Continuous Deployment with GitLab and Laravel Envoy

Jan 18, 2021 by Thibault | 433 views

Laravel PHP GitLab

https://cylab.be/blog/120/continuous-deployment-with-gitlab-and-laravel-envoy

There are multiple ways to implement Continuous Deployment (CD) for a Laravel project. The current trends consists in deploying containers to a kubernetes cluster. In this blog post however, we will present the good old way: we will use Laravel Envoy to deploy our code directly to our server(s). This method has the advantage of simplicity as it does not require to build containers, nor does it require a kubernetes cluster: Laravel Envoy uses a simple SSH connection to the target server(s) to perform the deployment.

Server configuration

On the target server(s), create a dedicated user, called deployer:

sudo adduser deployer

For this blog post we will assume that the server(s) are running Apache web server. So we add deployer to the same group (www-data):

sudo adduser deployer www-data

Give deployer full access to the /var/www directory (or the directory where your web application will be deployed):

sudo apt install acl
sudo setfacl -R -m u:deployer:rwx /var/www/

Create a SSH key with no passphrase:

sudo su deployer
cd ~
ssh-keygen -t ed25519

Here there is a trick: the same key will be used

  1. by GitLab runner to connect to the server and execute the deployment and
  2. by the server to connect to the GitLab repository and download the source code

To allow the first step (from GitLab to the server), we have to

a. copy the public key in the list of authorized keys:

cat .ssh/id_ed25519.pub >> .ssh/authorized_keys

b. extract the private key:

cat ~/.ssh/id_ed25519

c. in GitLab > Settings > CI / CD > Variables create a variable called SSH_PRIVATE_KEY with the content of the private key

To allow the second step (from the server to the GitLab repository) we have to:

a. extract the public key:

cat ~.ssh/id_ed25519.pub

b. in GitLab > Settings > Repository > Deploy keys create a new deploy key with the content of our public SSH key.

c. perform a first test clone:

git clone git@my.git.repository.git

Envoy

Laravel Envoy is a PHP tool that allows to execute code on one or multiple remote servers using SSH. It uses a syntax that is similar to the Blade syntax used in Laravel views. Here are the main syntax elements:

  • @servers defines the server(s) on which the tasks must be executed
  • @setup allows to define some code that must be executed locally, before Enoy runs the tasks on remote server(s)
  • @task is used to define the tasks
  • @story allows to group tasks together

Here is a very simple example, that defines a single task called pwd. You can copy this code in a file called Envoy.blade.php:

@servers(['web' => 'deployer@my.web.server'])

@task('pwd')
  pwd
@endtask

To test our Envoy tasks list, we must first install Envoy:

composer require --dev laravel/envoy

We can then execute a task or story with:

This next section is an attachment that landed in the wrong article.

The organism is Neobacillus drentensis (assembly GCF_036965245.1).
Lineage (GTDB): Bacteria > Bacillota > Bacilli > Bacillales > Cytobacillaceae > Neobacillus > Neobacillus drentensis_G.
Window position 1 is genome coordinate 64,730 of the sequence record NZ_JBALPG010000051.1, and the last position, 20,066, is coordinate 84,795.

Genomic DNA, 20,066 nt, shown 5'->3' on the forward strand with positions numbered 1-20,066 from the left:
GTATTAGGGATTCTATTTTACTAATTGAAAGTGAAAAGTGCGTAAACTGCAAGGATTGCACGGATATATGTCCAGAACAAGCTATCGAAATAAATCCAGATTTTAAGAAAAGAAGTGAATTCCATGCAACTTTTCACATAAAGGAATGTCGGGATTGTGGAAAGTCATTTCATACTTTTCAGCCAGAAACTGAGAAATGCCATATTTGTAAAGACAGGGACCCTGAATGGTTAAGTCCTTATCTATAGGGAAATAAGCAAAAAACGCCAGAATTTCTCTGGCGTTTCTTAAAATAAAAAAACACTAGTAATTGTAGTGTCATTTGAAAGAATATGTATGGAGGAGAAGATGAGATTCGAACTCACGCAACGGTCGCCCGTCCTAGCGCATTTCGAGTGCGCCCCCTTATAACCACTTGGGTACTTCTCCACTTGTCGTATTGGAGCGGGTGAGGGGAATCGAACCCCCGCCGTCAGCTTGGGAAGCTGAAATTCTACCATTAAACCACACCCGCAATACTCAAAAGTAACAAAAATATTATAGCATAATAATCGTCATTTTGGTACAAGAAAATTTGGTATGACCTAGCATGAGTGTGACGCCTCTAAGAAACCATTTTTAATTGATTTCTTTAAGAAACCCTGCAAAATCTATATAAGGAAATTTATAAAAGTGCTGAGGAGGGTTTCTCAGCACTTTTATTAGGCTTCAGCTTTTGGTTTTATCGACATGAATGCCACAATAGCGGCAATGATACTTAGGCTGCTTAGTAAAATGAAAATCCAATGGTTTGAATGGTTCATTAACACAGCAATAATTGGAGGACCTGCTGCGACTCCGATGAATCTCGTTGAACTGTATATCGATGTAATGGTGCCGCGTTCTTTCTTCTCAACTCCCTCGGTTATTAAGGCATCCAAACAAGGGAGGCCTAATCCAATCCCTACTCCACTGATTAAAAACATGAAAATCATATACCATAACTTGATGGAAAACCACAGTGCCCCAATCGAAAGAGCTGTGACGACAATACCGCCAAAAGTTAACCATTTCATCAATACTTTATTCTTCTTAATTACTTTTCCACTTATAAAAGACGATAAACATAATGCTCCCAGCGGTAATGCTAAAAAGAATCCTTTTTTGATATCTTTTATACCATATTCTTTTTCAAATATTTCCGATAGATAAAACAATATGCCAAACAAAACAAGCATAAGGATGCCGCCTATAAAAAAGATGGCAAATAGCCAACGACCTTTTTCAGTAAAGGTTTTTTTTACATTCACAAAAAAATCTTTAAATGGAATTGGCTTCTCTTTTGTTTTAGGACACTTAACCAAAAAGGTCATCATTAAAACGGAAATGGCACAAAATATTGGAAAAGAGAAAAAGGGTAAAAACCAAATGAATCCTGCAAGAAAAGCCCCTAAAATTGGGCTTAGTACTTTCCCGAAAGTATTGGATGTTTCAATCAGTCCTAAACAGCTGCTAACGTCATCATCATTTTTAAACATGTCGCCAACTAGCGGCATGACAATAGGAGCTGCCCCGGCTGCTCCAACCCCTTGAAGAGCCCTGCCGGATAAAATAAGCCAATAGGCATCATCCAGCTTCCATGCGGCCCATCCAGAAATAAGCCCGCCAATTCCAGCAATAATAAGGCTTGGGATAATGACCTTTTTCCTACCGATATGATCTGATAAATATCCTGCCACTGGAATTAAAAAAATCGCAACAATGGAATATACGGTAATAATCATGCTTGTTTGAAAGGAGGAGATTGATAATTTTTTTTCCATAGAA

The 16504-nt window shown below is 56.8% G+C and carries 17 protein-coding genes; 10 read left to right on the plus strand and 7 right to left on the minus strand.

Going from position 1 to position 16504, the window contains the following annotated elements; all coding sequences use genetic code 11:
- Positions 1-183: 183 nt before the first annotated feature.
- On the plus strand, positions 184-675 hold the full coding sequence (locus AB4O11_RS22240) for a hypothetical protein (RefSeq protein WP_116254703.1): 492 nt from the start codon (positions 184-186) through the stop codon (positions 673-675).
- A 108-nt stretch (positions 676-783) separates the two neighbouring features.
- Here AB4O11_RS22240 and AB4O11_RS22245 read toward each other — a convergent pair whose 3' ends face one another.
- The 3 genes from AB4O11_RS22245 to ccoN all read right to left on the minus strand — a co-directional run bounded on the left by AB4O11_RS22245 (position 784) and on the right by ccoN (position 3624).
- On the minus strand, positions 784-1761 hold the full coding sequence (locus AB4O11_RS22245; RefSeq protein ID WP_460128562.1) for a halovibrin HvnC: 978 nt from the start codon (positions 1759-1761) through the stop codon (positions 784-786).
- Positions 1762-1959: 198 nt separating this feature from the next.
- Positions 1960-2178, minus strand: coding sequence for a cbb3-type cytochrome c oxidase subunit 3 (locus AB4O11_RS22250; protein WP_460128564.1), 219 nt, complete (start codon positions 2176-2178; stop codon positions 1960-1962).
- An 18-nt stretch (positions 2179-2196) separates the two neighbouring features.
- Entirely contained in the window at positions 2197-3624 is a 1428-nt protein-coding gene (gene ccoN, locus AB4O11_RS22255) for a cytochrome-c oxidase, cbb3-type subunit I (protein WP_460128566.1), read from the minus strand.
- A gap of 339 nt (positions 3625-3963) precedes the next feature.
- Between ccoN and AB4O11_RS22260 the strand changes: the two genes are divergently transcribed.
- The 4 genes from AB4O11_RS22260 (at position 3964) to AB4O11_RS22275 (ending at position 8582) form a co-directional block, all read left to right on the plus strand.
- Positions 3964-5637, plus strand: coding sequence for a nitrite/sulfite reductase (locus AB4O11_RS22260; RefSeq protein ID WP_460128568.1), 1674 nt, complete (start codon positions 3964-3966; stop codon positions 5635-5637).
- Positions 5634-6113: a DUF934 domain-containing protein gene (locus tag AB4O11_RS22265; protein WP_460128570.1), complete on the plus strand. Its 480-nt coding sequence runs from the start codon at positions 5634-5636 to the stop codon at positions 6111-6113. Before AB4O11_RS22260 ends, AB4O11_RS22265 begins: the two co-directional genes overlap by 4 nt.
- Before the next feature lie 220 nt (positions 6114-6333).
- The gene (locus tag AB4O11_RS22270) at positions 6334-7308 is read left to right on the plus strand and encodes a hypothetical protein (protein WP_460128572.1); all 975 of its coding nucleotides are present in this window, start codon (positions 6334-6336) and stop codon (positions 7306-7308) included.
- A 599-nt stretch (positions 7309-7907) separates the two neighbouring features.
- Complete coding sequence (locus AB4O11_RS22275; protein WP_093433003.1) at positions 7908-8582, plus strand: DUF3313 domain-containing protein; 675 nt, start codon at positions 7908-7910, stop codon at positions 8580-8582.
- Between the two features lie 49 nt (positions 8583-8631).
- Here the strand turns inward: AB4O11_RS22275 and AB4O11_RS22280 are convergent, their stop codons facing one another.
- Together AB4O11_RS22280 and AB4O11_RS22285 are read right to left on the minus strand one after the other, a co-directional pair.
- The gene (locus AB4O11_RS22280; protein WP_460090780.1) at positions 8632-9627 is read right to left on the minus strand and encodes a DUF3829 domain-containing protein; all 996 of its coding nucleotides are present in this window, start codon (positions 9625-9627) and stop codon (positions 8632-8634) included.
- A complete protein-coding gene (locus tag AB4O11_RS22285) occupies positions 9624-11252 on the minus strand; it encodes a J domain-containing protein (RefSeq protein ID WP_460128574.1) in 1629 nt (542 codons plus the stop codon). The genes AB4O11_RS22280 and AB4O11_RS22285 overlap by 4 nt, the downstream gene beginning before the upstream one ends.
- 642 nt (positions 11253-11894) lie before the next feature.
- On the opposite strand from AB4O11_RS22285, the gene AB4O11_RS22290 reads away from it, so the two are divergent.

./vendor/bin/envoy run <task>

For example:

./vendor/bin/envoy run pwd

Deploy a Laravel application

Below is a full example that defines a deploy story, with the required steps to deploy a Laravel application:

  1. clone the repository
  2. link the storage directory to a unique directory on the server
  3. ensure that bootstrap/cache is writable
  4. install composer dependencies
  5. copy the appropriate .env file
  6. migrate the database
  7. create a symlink that points to the new version of the app

You can copy this example in Envoy.blade.php and tune for your setup:

@servers(['web' => 'deployer@my.web.server'])

@setup
    $repository = 'git@my.git.repository.git';
    $root = '/var/www';
    $current_dir = $root . '/current';
    $releases_dir = $root . '/releases';
    $release = date('YmdHis');
    $release_dir = $releases_dir .'/'. $release;
    $storage_dir = $root . '/storage';
    $env = $root . '/env.prod';
@endsetup

@story('deploy')
    clone
    storage
    writable
    composer
    .env
    migrate
    symlink
@endstory

@task('clone')
    echo 'clone {{ $repository }} ...'
    [ -d {{ $releases_dir }} ] || mkdir {{ $releases_dir }}
    git clone --depth 1 {{ $repository }} {{ $release_dir }}
    cd {{ $release_dir }}
    git reset --hard {{ $commit }}
@endtask

@task('storage')
    echo 'create storage link to {{ $storage_dir }} ...'
    [ -d {{ $storage_dir }} ] || mkdir {{ $storage_dir }}
    cd {{ $release_dir }}
    rm -Rf storage
    ln -s {{ $storage_dir }} storage
@endtask

@task('writable')
    echo 'make bootstrap/cache writable ...'
    cd {{ $release_dir }}
    chgrp -R www-data bootstrap/cache
    chmod -R g+w bootstrap/cache
@endtask

@task('composer')
    echo "install composer dependencies ..."
    cd {{ $release_dir }}
    composer install --prefer-dist --no-dev -o
@endtask

@task('.env')
    echo "copy .env file {{ $env }} ..."
    cd {{ $release_dir }}
    cp {{ $env }} ./.env
@endtask

@task('migrate ')
    echo "migrate database ..."
    cd {{ $release_dir }}
    php artisan migrate
@endtask

@task('symlink')
    echo 'create symlink to the new version ...'
    ln -nfs {{ $release_dir }} {{ $current_dir }}
@endtask

As you might notice, in the clone task we are using the variable $commit, which is not defined in the file. Hence if we run this task (or the deploy story), we must provide the value for this variable on the command line, like this:

./vendor/bin/envoy run clone --commit <some.commit>

GitLab

Now that our server and blade definitions are ready, we can add a deploy job to .gitlab-ci.yaml. Typically, we should run this job after the tests, if they succeed:

deploy:
  image: cylab/php72
  stage: deploy
  script:
    # import ssh private key
    - eval $(ssh-agent -s)
    - ssh-add <(echo "$SSH_PRIVATE_KEY")
    - mkdir -p ~/.ssh
    - echo -e "Host *\n\tStrictHostKeyChecking no\n\n" > ~/.ssh/config
    # in cylab/php72, envoy is already installed...
    - ~/.composer/vendor/bin/envoy run deploy --commit="$CI_COMMIT_SHA"